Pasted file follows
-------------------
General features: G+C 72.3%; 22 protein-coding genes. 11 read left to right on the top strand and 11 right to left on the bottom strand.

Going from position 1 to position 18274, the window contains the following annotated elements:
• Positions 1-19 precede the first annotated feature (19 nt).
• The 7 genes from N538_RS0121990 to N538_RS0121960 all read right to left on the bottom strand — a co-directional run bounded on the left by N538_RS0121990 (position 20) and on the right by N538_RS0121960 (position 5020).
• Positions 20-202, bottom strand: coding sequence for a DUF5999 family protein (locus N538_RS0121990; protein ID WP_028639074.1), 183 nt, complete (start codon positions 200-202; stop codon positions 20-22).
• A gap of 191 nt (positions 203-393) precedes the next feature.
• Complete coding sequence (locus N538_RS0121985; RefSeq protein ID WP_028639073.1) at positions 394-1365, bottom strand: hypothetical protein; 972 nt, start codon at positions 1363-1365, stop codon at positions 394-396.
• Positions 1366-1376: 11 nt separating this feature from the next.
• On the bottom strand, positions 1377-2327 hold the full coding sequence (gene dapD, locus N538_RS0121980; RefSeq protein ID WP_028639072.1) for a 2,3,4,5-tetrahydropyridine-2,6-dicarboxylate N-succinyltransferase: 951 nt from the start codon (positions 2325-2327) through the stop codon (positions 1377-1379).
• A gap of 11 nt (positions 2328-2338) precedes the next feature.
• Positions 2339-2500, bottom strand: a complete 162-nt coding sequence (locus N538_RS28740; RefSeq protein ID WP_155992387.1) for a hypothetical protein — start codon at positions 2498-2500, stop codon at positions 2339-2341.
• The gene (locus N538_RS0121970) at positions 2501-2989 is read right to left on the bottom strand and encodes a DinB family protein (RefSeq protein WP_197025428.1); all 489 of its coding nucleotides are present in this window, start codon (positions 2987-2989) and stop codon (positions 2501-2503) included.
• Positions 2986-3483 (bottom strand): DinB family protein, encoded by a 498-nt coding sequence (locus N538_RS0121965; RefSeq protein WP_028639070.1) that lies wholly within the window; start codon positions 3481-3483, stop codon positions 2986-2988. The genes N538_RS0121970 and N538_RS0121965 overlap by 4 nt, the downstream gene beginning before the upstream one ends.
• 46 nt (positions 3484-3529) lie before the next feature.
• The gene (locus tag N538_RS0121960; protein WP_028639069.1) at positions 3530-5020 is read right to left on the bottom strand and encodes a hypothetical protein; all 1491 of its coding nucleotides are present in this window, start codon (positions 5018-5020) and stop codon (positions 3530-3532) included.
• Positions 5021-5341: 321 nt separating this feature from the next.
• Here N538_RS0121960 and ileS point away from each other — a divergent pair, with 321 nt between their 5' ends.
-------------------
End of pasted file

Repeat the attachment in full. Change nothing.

General features: G+C 72.3%; 22 protein-coding genes. 11 read left to right on the top strand and 11 right to left on the bottom strand.

Going from position 1 to position 18274, the window contains the following annotated elements:
• Positions 1-19 precede the first annotated feature (19 nt).
• The 7 genes from N538_RS0121990 to N538_RS0121960 all read right to left on the bottom strand — a co-directional run bounded on the left by N538_RS0121990 (position 20) and on the right by N538_RS0121960 (position 5020).
• Positions 20-202, bottom strand: coding sequence for a DUF5999 family protein (locus N538_RS0121990; protein ID WP_028639074.1), 183 nt, complete (start codon positions 200-202; stop codon positions 20-22).
• A gap of 191 nt (positions 203-393) precedes the next feature.
• Complete coding sequence (locus N538_RS0121985; RefSeq protein ID WP_028639073.1) at positions 394-1365, bottom strand: hypothetical protein; 972 nt, start codon at positions 1363-1365, stop codon at positions 394-396.
• Positions 1366-1376: 11 nt separating this feature from the next.
• On the bottom strand, positions 1377-2327 hold the full coding sequence (gene dapD, locus N538_RS0121980; RefSeq protein ID WP_028639072.1) for a 2,3,4,5-tetrahydropyridine-2,6-dicarboxylate N-succinyltransferase: 951 nt from the start codon (positions 2325-2327) through the stop codon (positions 1377-1379).
• A gap of 11 nt (positions 2328-2338) precedes the next feature.
• Positions 2339-2500, bottom strand: a complete 162-nt coding sequence (locus N538_RS28740; RefSeq protein ID WP_155992387.1) for a hypothetical protein — start codon at positions 2498-2500, stop codon at positions 2339-2341.
• The gene (locus N538_RS0121970) at positions 2501-2989 is read right to left on the bottom strand and encodes a DinB family protein (RefSeq protein WP_197025428.1); all 489 of its coding nucleotides are present in this window, start codon (positions 2987-2989) and stop codon (positions 2501-2503) included.
• Positions 2986-3483 (bottom strand): DinB family protein, encoded by a 498-nt coding sequence (locus N538_RS0121965; RefSeq protein WP_028639070.1) that lies wholly within the window; start codon positions 3481-3483, stop codon positions 2986-2988. The genes N538_RS0121970 and N538_RS0121965 overlap by 4 nt, the downstream gene beginning before the upstream one ends.
• 46 nt (positions 3484-3529) lie before the next feature.
• The gene (locus tag N538_RS0121960; protein WP_028639069.1) at positions 3530-5020 is read right to left on the bottom strand and encodes a hypothetical protein; all 1491 of its coding nucleotides are present in this window, start codon (positions 5018-5020) and stop codon (positions 3530-3532) included.
• Positions 5021-5341: 321 nt separating this feature from the next.
• Here N538_RS0121960 and ileS point away from each other — a divergent pair, with 321 nt between their 5' ends.